I received an e-mail today from someone who was looking for an editor–sort of.
In her e-mail she complained that she’d already spent thousands of dollars on a book proposal that agents told her was terrific but that there was no market for–unless she was someone famous. [Note: I had not helped her with the book proposal–someone else had done that–she came to me looking for an editor so she could self publish].
She also wondered whether she was smart to even be looking for an editor. Was the book really as good as people said it was? Was she wasting her time and money?
I gave her the name of a terrific editor who was within her budget. But I also offered a bit of unsolicited advice, which I then decided to share with my writing blog readers. This author was wise to get writing feedback from experts and her audience. It’s important to see where you’re on track with the writing and where it doesn’t work for readers. Yet, it’s equally important not to look for validation from others for what you know in your heart.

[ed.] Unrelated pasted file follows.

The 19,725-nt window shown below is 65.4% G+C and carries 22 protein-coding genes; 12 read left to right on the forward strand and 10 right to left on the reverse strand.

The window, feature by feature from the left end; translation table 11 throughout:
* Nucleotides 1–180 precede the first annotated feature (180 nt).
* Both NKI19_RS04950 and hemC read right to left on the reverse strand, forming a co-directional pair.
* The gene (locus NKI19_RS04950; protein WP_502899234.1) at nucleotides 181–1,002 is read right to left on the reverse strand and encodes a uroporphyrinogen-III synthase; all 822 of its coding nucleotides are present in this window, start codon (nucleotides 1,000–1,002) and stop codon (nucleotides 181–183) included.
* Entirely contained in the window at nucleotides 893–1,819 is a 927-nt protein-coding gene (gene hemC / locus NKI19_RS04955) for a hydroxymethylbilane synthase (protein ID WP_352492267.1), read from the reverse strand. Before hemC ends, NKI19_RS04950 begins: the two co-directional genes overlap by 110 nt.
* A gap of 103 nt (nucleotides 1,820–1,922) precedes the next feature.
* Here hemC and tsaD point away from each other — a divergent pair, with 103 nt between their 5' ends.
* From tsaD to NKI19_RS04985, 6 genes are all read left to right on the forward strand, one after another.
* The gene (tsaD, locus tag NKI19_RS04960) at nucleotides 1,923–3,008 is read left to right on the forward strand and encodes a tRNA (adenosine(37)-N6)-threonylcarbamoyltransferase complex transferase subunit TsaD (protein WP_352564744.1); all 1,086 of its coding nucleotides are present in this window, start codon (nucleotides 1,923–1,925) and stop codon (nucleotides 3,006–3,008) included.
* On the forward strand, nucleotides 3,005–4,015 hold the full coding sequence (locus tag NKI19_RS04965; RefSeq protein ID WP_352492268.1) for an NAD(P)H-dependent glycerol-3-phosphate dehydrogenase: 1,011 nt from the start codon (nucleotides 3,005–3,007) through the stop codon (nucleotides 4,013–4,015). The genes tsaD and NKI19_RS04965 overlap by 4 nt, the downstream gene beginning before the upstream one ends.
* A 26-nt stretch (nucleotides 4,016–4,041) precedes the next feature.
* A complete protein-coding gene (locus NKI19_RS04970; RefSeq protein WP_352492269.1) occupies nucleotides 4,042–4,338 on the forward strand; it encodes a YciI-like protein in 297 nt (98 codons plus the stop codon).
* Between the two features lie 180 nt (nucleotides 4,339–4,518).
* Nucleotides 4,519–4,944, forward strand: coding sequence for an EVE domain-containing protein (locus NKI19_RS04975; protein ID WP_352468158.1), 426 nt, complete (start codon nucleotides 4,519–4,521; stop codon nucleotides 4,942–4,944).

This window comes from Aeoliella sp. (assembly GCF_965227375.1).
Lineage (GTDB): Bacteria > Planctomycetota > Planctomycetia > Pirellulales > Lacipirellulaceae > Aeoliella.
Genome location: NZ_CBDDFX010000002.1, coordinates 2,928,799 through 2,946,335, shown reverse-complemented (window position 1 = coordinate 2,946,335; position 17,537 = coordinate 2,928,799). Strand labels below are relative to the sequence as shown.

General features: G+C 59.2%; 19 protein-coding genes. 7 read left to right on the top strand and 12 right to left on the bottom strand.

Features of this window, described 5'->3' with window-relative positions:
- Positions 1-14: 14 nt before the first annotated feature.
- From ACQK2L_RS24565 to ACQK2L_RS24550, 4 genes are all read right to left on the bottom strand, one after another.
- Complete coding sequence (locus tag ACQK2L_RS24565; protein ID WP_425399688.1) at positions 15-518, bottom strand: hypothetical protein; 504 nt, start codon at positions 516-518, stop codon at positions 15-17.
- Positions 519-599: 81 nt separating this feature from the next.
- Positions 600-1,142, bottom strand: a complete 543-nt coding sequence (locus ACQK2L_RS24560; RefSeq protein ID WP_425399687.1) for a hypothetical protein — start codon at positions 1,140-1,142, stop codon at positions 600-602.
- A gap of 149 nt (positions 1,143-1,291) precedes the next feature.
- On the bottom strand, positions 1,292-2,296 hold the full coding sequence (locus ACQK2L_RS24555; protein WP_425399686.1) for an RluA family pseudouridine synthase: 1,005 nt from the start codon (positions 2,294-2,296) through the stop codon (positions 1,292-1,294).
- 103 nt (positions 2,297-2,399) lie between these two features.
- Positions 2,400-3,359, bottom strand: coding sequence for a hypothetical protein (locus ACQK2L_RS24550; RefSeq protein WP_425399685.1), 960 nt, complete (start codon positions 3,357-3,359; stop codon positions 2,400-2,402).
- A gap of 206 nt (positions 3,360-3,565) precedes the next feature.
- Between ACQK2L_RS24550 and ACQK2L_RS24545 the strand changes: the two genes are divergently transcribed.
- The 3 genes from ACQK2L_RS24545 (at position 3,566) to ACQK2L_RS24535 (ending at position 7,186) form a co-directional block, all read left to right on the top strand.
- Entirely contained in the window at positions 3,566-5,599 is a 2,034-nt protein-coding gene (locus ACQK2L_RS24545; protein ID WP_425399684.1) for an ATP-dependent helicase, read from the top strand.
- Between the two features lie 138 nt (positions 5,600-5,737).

Yes, get an editor or expert to provide detailed feedback, but don’t allow criticism to penetrate so deeply that you lose faith in your project.
In my experience, writing a book brings up a person’s past issues. Writing a book is about fully expressing yourself, being big in the world, being seen, being in your power. If you sometimes got stuck in victim mode in the past, or your parents or teachers gave you the message to suppress your brilliance, writing a book is going to bring up those old tapes.
Time to release those old messages around self-esteem, personal power and self expression. Step into your power. The faster you release the past, the faster and easier will be your rise to success.
Enjoy your brilliance. Write. Publish. And have a great day.
Please share your experiences as a comment to the blog!